While seeing an orofacial pain specialist isn't mandatory for headache treatment, an evaluation can help determine if head or neck issues contribute to your headaches.
  • I’m on a lot of medications for my headaches. Are there really other options for treating headaches?
    Yes, Dr. Jurash is trained to offer non-invasive, non-pharmacological therapies for managing migraines, cluster headaches, hemicrania continua and paroxysmal hemicrania. She will assess your suitability for these therapies and collaborate with your physicians for comprehensive care. Please see the Migraine tab for more information.
  • I’ve been told that I have mild sleep apnea and that I don’t need any treatment. Is that true?
    All levels of sleep apnea should be addressed. Even mild sleep apnea can pose significant, long term health risks. Dr. Jurash works with sleep medicine specialists to manage obstructive sleep apnea and she can provide guidance based on your sleep study results.
  • Why is a dentist treating a sleep problem?
    Not every dentist is equipped to handle obstructive sleep apnea. Dr. Jurash distinguishes herself with dual certifications: she is a board-certified orofacial pain specialist and as well as being board certified by the American Academy of Dental Sleep Medicine. This additional, in-depth training underscores Dr. Jurash's exceptional qualifications in the management of sleep breathing disorders.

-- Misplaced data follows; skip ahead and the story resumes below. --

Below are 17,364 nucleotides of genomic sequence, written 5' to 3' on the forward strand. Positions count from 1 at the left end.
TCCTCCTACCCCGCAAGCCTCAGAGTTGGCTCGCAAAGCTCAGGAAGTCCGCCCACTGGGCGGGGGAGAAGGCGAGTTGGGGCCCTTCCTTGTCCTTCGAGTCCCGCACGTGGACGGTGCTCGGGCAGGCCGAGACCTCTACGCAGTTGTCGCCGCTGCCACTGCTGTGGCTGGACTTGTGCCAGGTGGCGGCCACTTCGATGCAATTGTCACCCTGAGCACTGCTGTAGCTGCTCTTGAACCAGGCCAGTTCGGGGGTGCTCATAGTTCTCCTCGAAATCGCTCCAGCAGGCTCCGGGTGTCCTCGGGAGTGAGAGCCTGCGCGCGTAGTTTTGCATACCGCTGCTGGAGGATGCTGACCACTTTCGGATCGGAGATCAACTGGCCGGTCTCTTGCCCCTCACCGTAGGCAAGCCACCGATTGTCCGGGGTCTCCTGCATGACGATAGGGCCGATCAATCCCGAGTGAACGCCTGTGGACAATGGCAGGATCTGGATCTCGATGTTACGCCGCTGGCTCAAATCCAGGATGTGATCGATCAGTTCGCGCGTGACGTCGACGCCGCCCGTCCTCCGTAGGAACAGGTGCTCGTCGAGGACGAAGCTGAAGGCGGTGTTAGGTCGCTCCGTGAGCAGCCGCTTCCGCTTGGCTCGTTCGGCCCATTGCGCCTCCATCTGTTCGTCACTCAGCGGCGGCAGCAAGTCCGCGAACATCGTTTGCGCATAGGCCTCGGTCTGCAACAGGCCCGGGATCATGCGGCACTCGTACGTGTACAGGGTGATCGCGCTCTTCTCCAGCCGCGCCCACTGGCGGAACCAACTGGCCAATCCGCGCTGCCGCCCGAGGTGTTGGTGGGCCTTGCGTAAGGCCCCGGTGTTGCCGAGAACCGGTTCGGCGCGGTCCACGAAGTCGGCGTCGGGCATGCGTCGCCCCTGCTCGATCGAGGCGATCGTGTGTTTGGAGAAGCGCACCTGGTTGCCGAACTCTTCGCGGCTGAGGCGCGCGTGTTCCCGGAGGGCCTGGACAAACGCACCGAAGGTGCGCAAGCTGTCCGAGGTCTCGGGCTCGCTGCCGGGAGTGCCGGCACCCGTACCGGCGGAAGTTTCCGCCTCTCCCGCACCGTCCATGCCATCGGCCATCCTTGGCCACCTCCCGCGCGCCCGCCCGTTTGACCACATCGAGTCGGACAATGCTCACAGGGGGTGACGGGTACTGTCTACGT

• What does it mean to be a diplomate of the American Board of Dental Sleep Medicine?
    This is the highest credential in dental sleep medicine. ABDSM Diplomates have met the rigorous certification requirements and have extensive education that aligns with the AADSM’s evidence-based standards for practice. Dentists who are Diplomates of the ABDSM have demonstrated that they have the skills and knowledge essential for the delivery of excellent patient care.
  • What kind of treatments are available for sleep apnea?
    If you've received a diagnosis of obstructive sleep apnea, you can schedule a consultation to determine if you are a candidate for oral appliance therapy. Dr. Jurash will also examine your sleep study results to determine if you may benefit from positional therapy. Additionally, if you're experiencing symptoms like allergies or restricted nasal breathing, Dr. Jurash can assist you in addressing these concerns as they may be contributing to your sleep issues.
  • What is an Orofacial Pain Specialist?
    An Orofacial Pain specialist is a dentist who has completed 2-3 years of additional training in diagnosing and treating pain disorders in the head and neck region. This specialist has typically passed the ADA-recognized board exam. Dr. Jurash has completed a Masters degree in Orofacial Pain from USC and received board certification with the American Board of Orofacial Pain.
  • What is the difference between a TMJ/Craniofacial Pain/General Dentist and an Orofacial Pain specialist?
    Orofacial Pain is a distinguished dental specialty acknowledged by the American Dental Association (ADA), much like the more widely recognized field of Orthodontics. It's important to note that "TMJ Specialists" and "Craniofacial Pain Specialists", are not recognized by the ADA.
  • What does an Orofacial Pain Specialist do that is different from other dentists?
    An Orofacial Pain specialist focuses primarily on diagnosing and treating TMJ-related disorders, muscle and nerve disorders of the face/neck region, primary headaches (such as migraines) and sleep-related breathing disorders. General dentists can provide care for some of these disorders, however they do not have the same education, training and board-certification.